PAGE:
# Quality Factor of Inductor and Capacitor

A parameter of an oscillatory system, such as an ac circuit, which expresses the relationship between stored energy and energy dissipation is known as quality factor of the system. The quality factor is also called as Q-factor.

Mathematically, the quality factor or Q-factor of an ac circuit is given by the ratio of the maximum electrical energy stored in the circuit to the energy dissipated in one time period, i.e.,

$$\mathrm{ Q \: Factor =\frac{2\pi \times maximum\: energy \: stored\: per\: cycle}{Energy\: dissipated\: per\: cycle} }$$

The quality factor (Q-factor) can be defined for those circuits only that contain energy storing elements. In ac circuits, there are two energy storing elements namely inductor and capacitor. Thus, in this article, we will discuss the quality factor of inductor and capacitor.

## Quality Factor of an Inductor

An inductor is a passive circuit element that stores electrical energy in the form of magnetic field. The property by which an inductor stores the energy in the magnetic field is known as inductance.

An inductor is constructed by twisting a conducting wire into a coil. Ideally, an inductor must have very high inductance and zero resistance, but a real or practical inductor has a small resistance in addition to its inductance. Hence, to have a better quality inductor, the value of the resistance of the inductor should be lower as much as possible.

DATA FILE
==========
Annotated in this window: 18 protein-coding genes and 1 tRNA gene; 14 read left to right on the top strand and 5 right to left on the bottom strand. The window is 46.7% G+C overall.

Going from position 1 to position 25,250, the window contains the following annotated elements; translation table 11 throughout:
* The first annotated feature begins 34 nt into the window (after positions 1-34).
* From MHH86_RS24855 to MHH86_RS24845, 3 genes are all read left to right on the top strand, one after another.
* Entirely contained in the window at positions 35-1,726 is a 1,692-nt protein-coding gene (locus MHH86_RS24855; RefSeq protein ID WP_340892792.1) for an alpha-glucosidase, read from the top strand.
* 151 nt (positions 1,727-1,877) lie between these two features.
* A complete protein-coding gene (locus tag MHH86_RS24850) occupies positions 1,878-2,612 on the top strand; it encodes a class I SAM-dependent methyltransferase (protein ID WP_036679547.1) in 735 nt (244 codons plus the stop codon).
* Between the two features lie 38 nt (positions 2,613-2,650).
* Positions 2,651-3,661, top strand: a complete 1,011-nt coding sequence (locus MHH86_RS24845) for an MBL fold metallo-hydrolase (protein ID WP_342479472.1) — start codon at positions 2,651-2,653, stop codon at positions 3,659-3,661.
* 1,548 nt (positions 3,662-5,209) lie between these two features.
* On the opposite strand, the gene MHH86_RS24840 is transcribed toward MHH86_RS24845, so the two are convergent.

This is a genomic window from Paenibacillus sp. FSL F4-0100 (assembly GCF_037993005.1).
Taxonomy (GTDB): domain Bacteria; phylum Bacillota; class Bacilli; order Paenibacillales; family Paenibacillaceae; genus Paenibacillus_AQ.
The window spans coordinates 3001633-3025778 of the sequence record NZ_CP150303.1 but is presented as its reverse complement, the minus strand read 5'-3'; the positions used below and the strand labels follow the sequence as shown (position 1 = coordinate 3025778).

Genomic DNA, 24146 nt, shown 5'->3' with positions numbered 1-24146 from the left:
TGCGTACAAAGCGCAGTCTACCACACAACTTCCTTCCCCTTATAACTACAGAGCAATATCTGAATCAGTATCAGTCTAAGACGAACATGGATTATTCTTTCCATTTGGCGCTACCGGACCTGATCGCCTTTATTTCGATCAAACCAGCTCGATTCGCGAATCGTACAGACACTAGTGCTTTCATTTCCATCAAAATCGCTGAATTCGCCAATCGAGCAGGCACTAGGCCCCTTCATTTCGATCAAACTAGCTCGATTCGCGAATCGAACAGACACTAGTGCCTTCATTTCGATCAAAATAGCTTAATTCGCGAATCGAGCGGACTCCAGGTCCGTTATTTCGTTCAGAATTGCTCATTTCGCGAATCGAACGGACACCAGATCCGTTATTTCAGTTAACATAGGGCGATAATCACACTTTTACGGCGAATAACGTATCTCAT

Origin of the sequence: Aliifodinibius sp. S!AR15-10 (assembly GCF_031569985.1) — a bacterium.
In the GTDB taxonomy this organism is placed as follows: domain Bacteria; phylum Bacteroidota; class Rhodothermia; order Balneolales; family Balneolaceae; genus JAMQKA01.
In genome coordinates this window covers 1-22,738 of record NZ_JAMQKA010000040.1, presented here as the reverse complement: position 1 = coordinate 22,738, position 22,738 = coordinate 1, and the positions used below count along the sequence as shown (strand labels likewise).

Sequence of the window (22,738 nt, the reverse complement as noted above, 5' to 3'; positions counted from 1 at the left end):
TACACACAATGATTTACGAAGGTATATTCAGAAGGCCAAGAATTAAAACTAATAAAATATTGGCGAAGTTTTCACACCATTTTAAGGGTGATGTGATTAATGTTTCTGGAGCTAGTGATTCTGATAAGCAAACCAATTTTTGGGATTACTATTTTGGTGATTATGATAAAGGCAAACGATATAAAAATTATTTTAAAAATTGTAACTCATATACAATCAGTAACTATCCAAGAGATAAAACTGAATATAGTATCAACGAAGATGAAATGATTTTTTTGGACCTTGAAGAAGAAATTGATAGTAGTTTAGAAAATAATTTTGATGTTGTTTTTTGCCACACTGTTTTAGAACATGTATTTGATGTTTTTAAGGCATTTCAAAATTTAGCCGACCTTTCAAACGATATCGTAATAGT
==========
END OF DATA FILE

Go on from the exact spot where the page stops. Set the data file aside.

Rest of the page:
The low value of resistance and high value of inductance of the inductor indicate that the maximum value of energy stored in the inductor per cycle is greater than the energy dissipated per cycle. Such an inductor has high quality factor.

For a given operating frequency, the quality factor or Q-factor of an inductor is defined as the ratio of maximum energy stored in the inductor to the energy dissipated per cycle, i.e.

$$\mathrm{ Q \: Factor =\frac{I^{2}X_{L}}{I^{2}R}=\frac{X_{L}}{R} =\frac{\omega L}{R}}$$

Where, L is the inductance of the inductor, and R is the resistance of the inductor.

Hence, the quality factor of an inductor is given by the inductive reactance divided by the resistance of the inductor.

## Quality Factor is a Dimensionless Quantity

The unit of XL and R is the same, i.e., Ohm. Hence, the quality factor is a dimensionless quantity.